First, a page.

Dirtbikes are small motorcycles equipped with knobby tires to get maximum traction on unpaved road surfaces and other off-road terrains. Many dirt bikes are 2-stroke, although some manufacturers make 4-stroke dirt bikes.
The biggest pro of getting a dirt bike is the sporting opportunities they offer. Having a dirt bike is a great way to get into motocross and Enduro.
One of the biggest con of dirtbikes is that they’re often not street legal. They usually don’t have a horn, headlight, or a licenses plate – all of which are required to ride legally on the street in many countries.
If you do want a street-legal motorcycle that still offers off-road capabilities, then consider a dual-sport
Dual-sports are similar to dirt bikes, except that they’re equipped to be ridden on-road and off-road.
They’re equipped with special tires to provide good all-around traction on both paved streets and dirt roads.
Some examples of dual-sport motorcycles include
The Suzuki DRZ-400SM,
the Honda CRF250L, and
the Yamaha XT125X.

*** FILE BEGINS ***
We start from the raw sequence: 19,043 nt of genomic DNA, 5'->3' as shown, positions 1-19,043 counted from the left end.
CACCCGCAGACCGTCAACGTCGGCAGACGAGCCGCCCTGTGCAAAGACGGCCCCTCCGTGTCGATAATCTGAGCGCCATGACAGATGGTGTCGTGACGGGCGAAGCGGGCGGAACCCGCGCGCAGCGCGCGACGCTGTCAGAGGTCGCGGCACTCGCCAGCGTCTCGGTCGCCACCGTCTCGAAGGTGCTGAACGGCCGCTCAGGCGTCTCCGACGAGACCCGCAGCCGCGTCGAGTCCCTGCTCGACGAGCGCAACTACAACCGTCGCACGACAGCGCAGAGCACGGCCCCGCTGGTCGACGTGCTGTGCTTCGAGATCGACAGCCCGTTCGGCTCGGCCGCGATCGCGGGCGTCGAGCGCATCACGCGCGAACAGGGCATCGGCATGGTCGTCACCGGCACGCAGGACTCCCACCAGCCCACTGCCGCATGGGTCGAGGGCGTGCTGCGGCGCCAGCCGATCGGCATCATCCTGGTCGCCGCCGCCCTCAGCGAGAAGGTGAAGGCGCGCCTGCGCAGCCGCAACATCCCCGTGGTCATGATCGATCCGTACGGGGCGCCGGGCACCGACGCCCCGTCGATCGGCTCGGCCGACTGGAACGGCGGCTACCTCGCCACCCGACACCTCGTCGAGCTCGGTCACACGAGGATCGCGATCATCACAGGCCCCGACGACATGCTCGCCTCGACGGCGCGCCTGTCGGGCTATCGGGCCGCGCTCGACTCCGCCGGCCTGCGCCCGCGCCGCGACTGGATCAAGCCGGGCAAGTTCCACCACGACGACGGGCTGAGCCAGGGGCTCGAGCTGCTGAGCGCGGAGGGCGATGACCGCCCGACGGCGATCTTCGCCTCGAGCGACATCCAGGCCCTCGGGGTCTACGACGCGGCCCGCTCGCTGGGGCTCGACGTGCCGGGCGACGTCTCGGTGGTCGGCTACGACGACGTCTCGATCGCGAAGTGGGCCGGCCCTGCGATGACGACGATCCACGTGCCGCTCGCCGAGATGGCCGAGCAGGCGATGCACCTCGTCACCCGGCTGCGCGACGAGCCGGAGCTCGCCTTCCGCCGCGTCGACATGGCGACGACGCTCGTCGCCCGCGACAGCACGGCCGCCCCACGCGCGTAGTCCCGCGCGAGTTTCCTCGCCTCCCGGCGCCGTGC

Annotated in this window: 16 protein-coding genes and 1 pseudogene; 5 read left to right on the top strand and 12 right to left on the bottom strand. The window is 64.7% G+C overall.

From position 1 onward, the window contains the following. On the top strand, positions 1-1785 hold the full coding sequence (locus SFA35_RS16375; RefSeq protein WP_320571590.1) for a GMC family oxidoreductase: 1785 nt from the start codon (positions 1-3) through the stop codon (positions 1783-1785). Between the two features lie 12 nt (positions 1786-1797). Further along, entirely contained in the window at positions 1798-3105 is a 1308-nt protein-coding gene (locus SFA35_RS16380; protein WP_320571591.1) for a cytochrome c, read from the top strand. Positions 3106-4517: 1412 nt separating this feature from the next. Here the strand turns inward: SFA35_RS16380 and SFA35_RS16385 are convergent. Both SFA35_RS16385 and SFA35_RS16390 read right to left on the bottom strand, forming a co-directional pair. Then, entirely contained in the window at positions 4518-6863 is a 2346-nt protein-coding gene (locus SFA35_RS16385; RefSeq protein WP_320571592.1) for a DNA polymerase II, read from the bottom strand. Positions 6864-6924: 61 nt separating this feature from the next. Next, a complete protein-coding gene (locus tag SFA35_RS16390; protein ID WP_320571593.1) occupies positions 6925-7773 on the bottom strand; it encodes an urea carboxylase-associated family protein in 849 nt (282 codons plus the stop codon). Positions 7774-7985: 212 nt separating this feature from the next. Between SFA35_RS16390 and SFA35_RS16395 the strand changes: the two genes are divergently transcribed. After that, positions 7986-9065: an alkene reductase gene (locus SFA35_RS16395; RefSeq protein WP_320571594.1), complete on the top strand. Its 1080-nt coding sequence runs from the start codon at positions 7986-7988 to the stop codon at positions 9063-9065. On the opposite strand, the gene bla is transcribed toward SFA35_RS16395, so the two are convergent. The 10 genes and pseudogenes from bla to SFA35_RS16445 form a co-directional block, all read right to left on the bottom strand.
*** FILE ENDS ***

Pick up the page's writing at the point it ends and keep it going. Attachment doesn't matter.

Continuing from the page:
So more pros of the dual-sport motorcycle include the fact that they are reasonably lightweight, making them easy to handle. And since they have both on-road and off-road capabilities, you get the best of both worlds.
One con of dual sports however is that their seating position tends to be quite high off the ground.
In other words, if you’re short, you might struggle putting your foot down while the bike’s stationary..
Adventure Motorcycles (ADVs)
There’s also a heavier class of dual-sport motorcycles called adventure bikes or “ADVs”.
Have you ever read the book or seen the TV series Long Way Round where Ewan McGregor and Charley Boorman ride across the world? That trip was done on this type of motorcycle.
These motorcycles are big, heavy, and tend to be written in areas where there are very bad roads.
Examples of Adventure Motorcycles include the BMW 1050 GS, the Honda Africa Twin, and the Kawasaki KLR 650.
Scooter and moped
But what if motorcycles are too intimidating for you? What if you want to start out on something that’s easy to handle?
If that’s the case, consider a scooter or moped.
Some people might debate whether or not these can be considered “motorcycles”, but here we consider them to be part of the two-wheeler family.
Mopeds and scooters tend to be grouped together, but there are differences between the two.
Scooters have a step-through design and often have a storage compartment underneath the seat, while mopeds are often built from a bicycle or motorcycle frame and have no storage space under the seat.,
Scooters also have automatic transmissions, while mopeds can sometimes have manual transmissions.